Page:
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Alessandro SCARLATTI (1660-1725) Opera omnia per tastiera - Volume VI
Toccata in a minor [6:24]
[Toccata II] in a minor [3:46]
[Arpeggio] in g minor & [Toccata] in g minor [3:47]
Varie Introduttioni p[er] sonare, e mettersi in tono Delle Composizioni [8:34]
[Toccata V] in G [6:15]
Partite sopra Basso obligato in d minor [8:52]
Toccata sesta in G [9:33]
Toccata in d minor [8:26]
Toccata quarta in A [4:38]
[Toccata] e Follia in d minor [16:55]
Francesco Tasini (harpsichord)
rec. 2015, Studio G. Monari, Massa Finalese (Modena), Italy TACTUSTC661916 [77:52]
Alessandro Scarlatti is almost exclusively known for his vocal music, such as oratorios and in particular chamber cantatas. Instrumental music takes a relatively modest place in his oeuvre. Among that part of his output, the keyboard works are the least known. They are seldom played in recitals, and the number of recordings is limited. However, in recent times these works have been given more attention. That could well be due to the fact that Francesco Tasini and Andrea Macinanti have edited and published Scarlatti’s complete keyboard works; the last volume came from the press in 2017. In 2005, Tasini recorded the first volume in what was to become the only complete recording of the keyboard works. The present disc is the last volume in that project.
It is generally assumed that Scarlatti’s keyboard works were written for pedagogical reasons. That may be true, but it does not mean that the are easy stuff. Some pieces, such as the toccatas and the two large sets of variations on La Folia, are anything but easy. The present disc includes 17 Varie Introduzzioni, real educational pieces – between twenty and thirty seconds – which Tasini calls “miniature toccatas” in his liner-notes. They are in different keys, and are intended as preparatory material for the toccatas. The Toccata II also bears some pedagogical traits. Tasini observes the influence of the practice of the partimento. This is an aspect of performance practice that receives increasing attention these days. New Grove gives this definition of a partimento: “A term used fairly frequently in the late 18th and early 19th centuries to denote exercises in figured-bass playing, not so much as accompaniments to a solo instrument as self-contained pieces.” This genre is connected to an important aspect of music making of the 17th and 18th centuries: improvisation. The practice of improvisation is the origin of many keyboard works which have come down to us either in manuscript or in printed editions.
The genre which is most closely associated with this practice is that of the toccata. Scarlatti’s oeuvre includes quite a number of such pieces, and some of them are also part of the programme of this disc. The opening Toccata in a minor consists of three movements: a grave is followed by an allegro in the form of a fugue, and a presto, which is modelled after the sonata for a melody instrument and basso continuo. A number of pieces include one or more movements with the indication arpeggio, “conventionally marked with full chords (‘a piene mani’) in semibreves performed by both hands”. Tasini explains how he plays them: “[We] have ‘unfolded’ and ‘loosened’ these chords, connecting them by means of short, significant motifs”. Arpeggios sometimes also appear separately; one such arpeggio is sensitively used here as an introduction to the Toccata in g minor, which comprises two movements, a largo and an allegro.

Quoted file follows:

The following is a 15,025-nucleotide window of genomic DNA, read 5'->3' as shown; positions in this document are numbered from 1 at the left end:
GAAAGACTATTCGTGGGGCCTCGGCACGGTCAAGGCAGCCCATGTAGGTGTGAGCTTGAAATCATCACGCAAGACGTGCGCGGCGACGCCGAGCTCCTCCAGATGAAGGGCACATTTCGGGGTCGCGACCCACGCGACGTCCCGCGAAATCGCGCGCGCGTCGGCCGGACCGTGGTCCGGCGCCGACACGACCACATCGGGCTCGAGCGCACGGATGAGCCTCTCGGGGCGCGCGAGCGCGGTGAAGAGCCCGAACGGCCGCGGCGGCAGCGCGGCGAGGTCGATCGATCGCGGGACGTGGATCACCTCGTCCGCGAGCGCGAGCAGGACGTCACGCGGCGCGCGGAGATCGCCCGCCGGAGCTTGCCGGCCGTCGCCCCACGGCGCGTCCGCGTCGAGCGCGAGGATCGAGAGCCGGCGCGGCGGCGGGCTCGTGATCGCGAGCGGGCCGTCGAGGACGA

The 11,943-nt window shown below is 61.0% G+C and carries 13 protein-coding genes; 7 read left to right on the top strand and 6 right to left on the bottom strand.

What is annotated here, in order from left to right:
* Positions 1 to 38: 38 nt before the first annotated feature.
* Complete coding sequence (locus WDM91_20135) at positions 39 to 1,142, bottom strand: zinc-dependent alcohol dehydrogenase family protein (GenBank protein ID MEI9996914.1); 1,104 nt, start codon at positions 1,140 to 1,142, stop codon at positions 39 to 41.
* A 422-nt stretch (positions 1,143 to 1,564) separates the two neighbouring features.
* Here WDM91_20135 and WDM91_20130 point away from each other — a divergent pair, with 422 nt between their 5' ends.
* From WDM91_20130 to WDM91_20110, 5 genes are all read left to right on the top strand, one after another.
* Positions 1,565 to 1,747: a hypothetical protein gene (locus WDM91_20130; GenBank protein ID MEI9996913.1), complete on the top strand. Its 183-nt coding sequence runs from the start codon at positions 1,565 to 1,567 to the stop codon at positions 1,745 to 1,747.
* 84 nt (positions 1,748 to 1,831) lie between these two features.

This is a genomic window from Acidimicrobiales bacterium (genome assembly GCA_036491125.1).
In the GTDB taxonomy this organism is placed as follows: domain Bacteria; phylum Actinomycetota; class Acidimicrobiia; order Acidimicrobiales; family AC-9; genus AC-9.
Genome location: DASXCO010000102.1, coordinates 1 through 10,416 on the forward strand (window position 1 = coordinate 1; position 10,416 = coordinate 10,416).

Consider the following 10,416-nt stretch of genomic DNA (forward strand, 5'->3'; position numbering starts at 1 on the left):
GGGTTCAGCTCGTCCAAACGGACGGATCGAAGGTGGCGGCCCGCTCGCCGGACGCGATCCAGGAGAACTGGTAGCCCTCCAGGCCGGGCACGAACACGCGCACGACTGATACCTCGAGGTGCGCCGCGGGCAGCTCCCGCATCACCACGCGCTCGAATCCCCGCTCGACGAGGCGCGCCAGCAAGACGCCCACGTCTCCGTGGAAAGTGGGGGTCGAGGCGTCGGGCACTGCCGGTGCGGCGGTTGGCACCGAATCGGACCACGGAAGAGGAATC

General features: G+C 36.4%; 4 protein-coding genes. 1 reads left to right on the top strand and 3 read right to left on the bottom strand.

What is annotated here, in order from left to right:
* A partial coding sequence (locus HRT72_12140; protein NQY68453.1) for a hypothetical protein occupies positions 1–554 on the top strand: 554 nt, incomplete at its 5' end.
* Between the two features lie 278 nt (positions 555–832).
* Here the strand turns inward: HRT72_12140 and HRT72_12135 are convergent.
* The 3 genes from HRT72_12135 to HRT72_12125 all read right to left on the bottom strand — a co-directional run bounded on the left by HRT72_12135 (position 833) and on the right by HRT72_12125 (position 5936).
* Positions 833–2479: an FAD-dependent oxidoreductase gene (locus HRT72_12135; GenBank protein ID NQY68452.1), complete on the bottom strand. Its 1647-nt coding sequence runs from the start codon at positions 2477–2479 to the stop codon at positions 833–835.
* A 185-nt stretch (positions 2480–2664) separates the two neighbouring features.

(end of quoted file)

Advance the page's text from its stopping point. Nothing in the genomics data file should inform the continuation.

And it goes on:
As I wrote, the toccatas are often technically demanding, and that certainly goes for the four toccatas which end this disc. They are pretty long and comprise several movements. The most brilliant of these is the Toccata in G, which consists of an allegro, an arpeggio and a fugue. The Toccata in d minor comes in five movements, opening with another arpeggio. The Toccata in A has just two movements, the second of which is a minuet.
The last piece is the most remarkable: the toccata is followed by a series of 22 variations on the famous theme La Folia. It is one of three sets of variations on this theme by Scarlatti. One of them includes only four variations, a second has no fewer than 29, and these are also connected to a toccata (the Toccata del primo tono or Toccata per cembalo d'ottava stesa) (included in Vol. 1). Tasini observes some similarity between this set of 22 variations and the famous variations by Arcangelo Corelli for violin and basso continuo, the closing item of his sonatas Op. 5. He mentions that the two composers knew each other well, and were both admitted to the Accademia degli Arcadi in Rome in 1706. These variations are a fine way to end this disc and this series, which reveals the qualities of Alessandro Scarlatti as a player of the keyboard and composer of music for it. The skills of his son Domenico are much admired but, when one listens to Alessandro’s keyboard music, one realises from whom he inherited those skills.
Francesco Tasini is an excellent advocate of Alessandro’s keyboard works. His edition of these pieces is of major importance, and his series of recordings is a convincing demonstration of their quality. He plays a nice instrument, an original Italian harpsichord of an anonymous maker, restored in 2001. Those who own previous volumes of this project will not hesitate to add this final volume to their collection. Those who do not have heard any of them, should definitely investigate them. This disc brings to a close one of the major recording projects of the last decade.
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